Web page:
learnerCoderConfigurer

Create coder configurer of machine learning model

Description

After training a machine learning model, create a coder configurer for the model by using learnerCoderConfigurer. Use the object functions and properties of the configurer to specify code generation options and to generate C/C++ code for the predict and update functions of the machine learning model. Generating C/C++ code requires MATLAB® Coder™.

This flow chart shows the code generation workflow using a coder configurer. Use learnerCoderConfigurer for the highlighted step.

example

configurer = learnerCoderConfigurer(Mdl,X) returns the coder configurer configurer for the machine learning model Mdl. Specify the predictor data X for the predict function of Mdl.

example

configurer = learnerCoderConfigurer(Mdl,X,Name,Value) returns a coder configurer with additional options specified by one or more name-value pair arguments. For example, you can specify the number of output arguments in the predict function, the file name of generated C/C++ code, and the verbosity level of the coder configurer.

Examples

collapse all

Train a machine learning model, and then generate code for the predict and update functions of the model by using a coder configurer.

Load the carsmall data set and train a support vector machine (SVM) regression model.

load carsmall
X = [Horsepower,Weight];
Y = MPG;
Mdl = fitrsvm(X,Y);

Mdl is a RegressionSVM object.

Create a coder configurer for the RegressionSVM model by using learnerCoderConfigurer. Specify the predictor data X. The learnerCoderConfigurer function uses the input X to configure the coder attributes of the predict function input.

configurer = learnerCoderConfigurer(Mdl,X)
configurer = 
  RegressionSVMCoderConfigurer with properties:

   Update Inputs:
             Alpha: [1x1 LearnerCoderInput]
    SupportVectors: [1x1 LearnerCoderInput]
             Scale: [1x1 LearnerCoderInput]
              Bias: [1x1 LearnerCoderInput]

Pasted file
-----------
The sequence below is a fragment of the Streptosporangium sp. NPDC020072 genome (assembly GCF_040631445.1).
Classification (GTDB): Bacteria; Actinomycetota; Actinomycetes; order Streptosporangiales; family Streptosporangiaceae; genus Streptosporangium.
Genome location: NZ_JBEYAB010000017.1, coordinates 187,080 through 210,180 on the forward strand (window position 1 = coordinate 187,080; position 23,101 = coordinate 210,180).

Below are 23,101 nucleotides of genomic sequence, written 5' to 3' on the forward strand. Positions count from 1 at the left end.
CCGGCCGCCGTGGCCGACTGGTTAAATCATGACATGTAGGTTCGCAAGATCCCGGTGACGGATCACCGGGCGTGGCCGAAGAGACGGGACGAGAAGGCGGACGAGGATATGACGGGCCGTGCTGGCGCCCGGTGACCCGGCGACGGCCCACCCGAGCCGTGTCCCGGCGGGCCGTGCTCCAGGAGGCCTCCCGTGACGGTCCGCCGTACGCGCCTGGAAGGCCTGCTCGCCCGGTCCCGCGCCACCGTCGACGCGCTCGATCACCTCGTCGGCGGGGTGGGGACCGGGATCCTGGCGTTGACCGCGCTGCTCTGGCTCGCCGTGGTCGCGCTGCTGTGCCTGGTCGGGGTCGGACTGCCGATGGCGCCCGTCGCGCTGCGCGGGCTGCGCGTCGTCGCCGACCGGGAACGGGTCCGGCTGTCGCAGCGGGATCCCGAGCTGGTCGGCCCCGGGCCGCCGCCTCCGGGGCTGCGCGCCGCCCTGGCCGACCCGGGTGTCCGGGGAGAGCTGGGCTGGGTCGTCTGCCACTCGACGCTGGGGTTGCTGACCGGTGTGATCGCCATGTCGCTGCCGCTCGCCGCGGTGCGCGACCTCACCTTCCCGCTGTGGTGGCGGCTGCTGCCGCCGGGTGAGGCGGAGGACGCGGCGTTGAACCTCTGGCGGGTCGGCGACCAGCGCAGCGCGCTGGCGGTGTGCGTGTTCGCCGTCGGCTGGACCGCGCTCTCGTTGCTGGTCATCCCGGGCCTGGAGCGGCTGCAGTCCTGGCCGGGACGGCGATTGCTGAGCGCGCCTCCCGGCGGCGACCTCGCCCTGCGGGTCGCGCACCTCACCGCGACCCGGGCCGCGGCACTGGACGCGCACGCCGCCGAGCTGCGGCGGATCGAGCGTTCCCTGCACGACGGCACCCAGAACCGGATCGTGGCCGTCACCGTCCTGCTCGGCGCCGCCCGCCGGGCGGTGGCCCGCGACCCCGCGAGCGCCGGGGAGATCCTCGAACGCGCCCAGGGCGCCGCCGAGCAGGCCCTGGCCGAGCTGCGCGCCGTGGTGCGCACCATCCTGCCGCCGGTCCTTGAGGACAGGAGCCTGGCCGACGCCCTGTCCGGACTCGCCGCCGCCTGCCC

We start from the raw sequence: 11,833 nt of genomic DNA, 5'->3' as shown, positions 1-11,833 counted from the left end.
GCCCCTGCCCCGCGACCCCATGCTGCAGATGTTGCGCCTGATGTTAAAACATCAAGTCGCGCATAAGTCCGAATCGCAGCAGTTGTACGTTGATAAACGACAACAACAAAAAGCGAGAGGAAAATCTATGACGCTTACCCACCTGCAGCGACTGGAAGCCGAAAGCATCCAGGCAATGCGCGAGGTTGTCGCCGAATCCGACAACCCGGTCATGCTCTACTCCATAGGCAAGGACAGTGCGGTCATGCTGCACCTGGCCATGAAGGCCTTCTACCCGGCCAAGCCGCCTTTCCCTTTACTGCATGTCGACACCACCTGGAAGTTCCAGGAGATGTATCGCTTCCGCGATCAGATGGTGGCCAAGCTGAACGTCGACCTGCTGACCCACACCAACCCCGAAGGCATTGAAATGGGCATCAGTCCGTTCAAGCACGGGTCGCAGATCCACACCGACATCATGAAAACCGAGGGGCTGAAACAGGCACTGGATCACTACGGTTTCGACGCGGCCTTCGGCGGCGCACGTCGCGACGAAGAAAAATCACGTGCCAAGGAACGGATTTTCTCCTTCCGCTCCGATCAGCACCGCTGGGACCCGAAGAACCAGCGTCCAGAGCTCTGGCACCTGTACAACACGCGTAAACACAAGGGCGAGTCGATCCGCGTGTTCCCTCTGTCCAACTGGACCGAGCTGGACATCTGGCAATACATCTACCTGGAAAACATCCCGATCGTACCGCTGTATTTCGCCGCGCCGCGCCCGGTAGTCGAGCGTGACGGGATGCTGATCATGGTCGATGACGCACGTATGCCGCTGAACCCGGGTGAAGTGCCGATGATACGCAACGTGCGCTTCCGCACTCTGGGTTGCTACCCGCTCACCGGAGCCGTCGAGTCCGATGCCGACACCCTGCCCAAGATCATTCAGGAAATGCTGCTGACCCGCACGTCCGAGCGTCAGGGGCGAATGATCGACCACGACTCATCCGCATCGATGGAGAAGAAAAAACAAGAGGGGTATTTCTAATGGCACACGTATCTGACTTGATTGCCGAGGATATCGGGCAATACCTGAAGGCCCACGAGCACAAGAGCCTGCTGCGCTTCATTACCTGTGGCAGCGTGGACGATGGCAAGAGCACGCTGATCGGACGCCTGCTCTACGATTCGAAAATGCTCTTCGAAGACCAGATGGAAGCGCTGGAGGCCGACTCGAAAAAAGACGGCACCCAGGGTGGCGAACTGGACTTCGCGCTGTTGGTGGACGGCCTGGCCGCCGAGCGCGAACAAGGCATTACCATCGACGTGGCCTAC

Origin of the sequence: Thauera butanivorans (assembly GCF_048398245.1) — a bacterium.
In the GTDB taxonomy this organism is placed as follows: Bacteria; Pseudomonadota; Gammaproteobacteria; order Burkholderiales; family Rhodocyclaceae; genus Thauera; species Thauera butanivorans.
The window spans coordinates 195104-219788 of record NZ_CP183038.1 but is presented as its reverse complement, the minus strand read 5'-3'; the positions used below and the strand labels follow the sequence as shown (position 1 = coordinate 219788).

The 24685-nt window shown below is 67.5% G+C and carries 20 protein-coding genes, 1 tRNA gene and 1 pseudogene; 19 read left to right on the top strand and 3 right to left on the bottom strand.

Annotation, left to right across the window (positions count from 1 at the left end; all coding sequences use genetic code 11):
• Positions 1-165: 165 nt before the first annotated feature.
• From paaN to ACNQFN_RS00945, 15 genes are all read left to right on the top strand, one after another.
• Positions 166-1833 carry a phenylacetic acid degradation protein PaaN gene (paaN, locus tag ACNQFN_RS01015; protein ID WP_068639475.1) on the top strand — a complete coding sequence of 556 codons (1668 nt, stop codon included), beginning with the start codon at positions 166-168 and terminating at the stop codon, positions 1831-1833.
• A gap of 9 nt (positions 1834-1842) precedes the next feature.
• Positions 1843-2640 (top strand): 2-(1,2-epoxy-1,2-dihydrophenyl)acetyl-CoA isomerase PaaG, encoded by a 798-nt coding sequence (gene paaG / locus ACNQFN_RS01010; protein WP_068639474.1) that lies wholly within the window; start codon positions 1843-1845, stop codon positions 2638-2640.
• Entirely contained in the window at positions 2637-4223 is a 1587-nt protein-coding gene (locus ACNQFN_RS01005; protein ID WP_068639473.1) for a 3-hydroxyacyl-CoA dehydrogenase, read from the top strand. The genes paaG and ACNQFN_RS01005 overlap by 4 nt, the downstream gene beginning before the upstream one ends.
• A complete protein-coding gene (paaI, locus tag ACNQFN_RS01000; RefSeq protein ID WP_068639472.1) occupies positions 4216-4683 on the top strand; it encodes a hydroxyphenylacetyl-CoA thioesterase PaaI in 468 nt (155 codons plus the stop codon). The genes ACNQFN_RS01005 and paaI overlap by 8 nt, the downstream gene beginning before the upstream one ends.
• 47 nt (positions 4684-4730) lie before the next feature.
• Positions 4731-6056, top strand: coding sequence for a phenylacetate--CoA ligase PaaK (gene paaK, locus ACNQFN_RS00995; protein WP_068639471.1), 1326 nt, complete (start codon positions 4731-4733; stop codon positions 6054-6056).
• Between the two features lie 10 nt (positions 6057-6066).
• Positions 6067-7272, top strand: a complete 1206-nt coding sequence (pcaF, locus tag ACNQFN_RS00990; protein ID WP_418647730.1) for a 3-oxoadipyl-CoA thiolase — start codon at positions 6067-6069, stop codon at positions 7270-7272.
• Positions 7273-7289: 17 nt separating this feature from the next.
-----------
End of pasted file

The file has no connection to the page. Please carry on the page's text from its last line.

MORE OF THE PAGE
Predict Inputs:
                 X: [1x1 LearnerCoderInput]

   Code Generation Parameters:
        NumOutputs: 1
    OutputFileName: 'RegressionSVMModel'


  Properties, Methods

configurer is a RegressionSVMCoderConfigurer object, which is a coder configurer of a RegressionSVM object.

To generate C/C++ code, you must have access to a C/C++ compiler that is configured properly. MATLAB Coder locates and uses a supported, installed compiler. You can use mex -setup to view and change the default compiler. For more details, see Change Default Compiler (MATLAB).

Generate code for the predict and update functions of the SVM regression model (Mdl) with default settings.

generateCode(configurer)
generateCode creates these files in output folder:
'initialize.m', 'predict.m', 'update.m', 'RegressionSVMModel.mat'

The generateCode function completes these actions:

  • Generate the MATLAB files required to generate code, including the two entry-point functions predict.m and update.m for the predict and update functions of Mdl, respectively.

  • Create a MEX function named RegressionSVMModel for the two entry-point functions.

  • Create the code for the MEX function in the codegen\mex\RegressionSVMModel folder.

  • Copy the MEX function to the current folder.

Display the contents of the predict.m, update.m, and initialize.m files by using the type function.

type predict.m
function varargout = predict(X,varargin) %#codegen
% Autogenerated by MATLAB, 26-Aug-2019 17:27:24
[varargout{1:nargout}] = initialize('predict',X,varargin{:});
end
type update.m
function update(varargin) %#codegen
% Autogenerated by MATLAB, 26-Aug-2019 17:27:24
initialize('update',varargin{:});
end
type initialize.m
function [varargout] = initialize(command,varargin) %#codegen
% Autogenerated by MATLAB, 26-Aug-2019 17:27:24
coder.inline('always')
persistent model
if isempty(model)
    model = loadLearnerForCoder('RegressionSVMModel.mat');
end
switch(command)
    case 'update'
        % Update struct fields: Alpha
        %                       SupportVectors
        %                       Scale
        %                       Bias